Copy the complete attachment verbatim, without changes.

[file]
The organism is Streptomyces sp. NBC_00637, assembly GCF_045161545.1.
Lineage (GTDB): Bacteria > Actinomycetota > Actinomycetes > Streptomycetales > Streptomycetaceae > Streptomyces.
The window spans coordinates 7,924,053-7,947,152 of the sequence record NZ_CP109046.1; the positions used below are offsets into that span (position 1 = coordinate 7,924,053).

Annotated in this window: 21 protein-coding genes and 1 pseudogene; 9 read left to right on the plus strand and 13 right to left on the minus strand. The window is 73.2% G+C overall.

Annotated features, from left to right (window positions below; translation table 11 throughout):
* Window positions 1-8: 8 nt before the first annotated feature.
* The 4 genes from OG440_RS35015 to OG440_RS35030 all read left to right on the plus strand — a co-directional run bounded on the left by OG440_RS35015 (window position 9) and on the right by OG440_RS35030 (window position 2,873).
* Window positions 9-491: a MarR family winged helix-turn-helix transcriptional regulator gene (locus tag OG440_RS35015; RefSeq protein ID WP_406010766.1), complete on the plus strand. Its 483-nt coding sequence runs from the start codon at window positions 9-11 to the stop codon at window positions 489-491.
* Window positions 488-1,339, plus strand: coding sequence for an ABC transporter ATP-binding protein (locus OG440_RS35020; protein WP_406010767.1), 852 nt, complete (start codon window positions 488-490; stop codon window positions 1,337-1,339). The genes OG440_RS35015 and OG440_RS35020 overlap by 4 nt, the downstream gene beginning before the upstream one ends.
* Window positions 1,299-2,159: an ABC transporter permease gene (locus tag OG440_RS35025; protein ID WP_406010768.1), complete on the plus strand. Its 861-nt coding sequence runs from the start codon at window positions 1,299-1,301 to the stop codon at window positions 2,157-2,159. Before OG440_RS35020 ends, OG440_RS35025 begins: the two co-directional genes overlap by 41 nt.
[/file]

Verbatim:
The organism is Streptomyces sp. NBC_00637, assembly GCF_045161545.1.
Lineage (GTDB): Bacteria > Actinomycetota > Actinomycetes > Streptomycetales > Streptomycetaceae > Streptomyces.
The window spans coordinates 7,924,053-7,947,152 of the sequence record NZ_CP109046.1; the positions used below are offsets into that span (position 1 = coordinate 7,924,053).

Annotated in this window: 21 protein-coding genes and 1 pseudogene; 9 read left to right on the plus strand and 13 right to left on the minus strand. The window is 73.2% G+C overall.

Annotated features, from left to right (window positions below; translation table 11 throughout):
* Window positions 1-8: 8 nt before the first annotated feature.
* The 4 genes from OG440_RS35015 to OG440_RS35030 all read left to right on the plus strand — a co-directional run bounded on the left by OG440_RS35015 (window position 9) and on the right by OG440_RS35030 (window position 2,873).
* Window positions 9-491: a MarR family winged helix-turn-helix transcriptional regulator gene (locus tag OG440_RS35015; RefSeq protein ID WP_406010766.1), complete on the plus strand. Its 483-nt coding sequence runs from the start codon at window positions 9-11 to the stop codon at window positions 489-491.
* Window positions 488-1,339, plus strand: coding sequence for an ABC transporter ATP-binding protein (locus OG440_RS35020; protein WP_406010767.1), 852 nt, complete (start codon window positions 488-490; stop codon window positions 1,337-1,339). The genes OG440_RS35015 and OG440_RS35020 overlap by 4 nt, the downstream gene beginning before the upstream one ends.
* Window positions 1,299-2,159: an ABC transporter permease gene (locus tag OG440_RS35025; protein ID WP_406010768.1), complete on the plus strand. Its 861-nt coding sequence runs from the start codon at window positions 1,299-1,301 to the stop codon at window positions 2,157-2,159. Before OG440_RS35020 ends, OG440_RS35025 begins: the two co-directional genes overlap by 41 nt.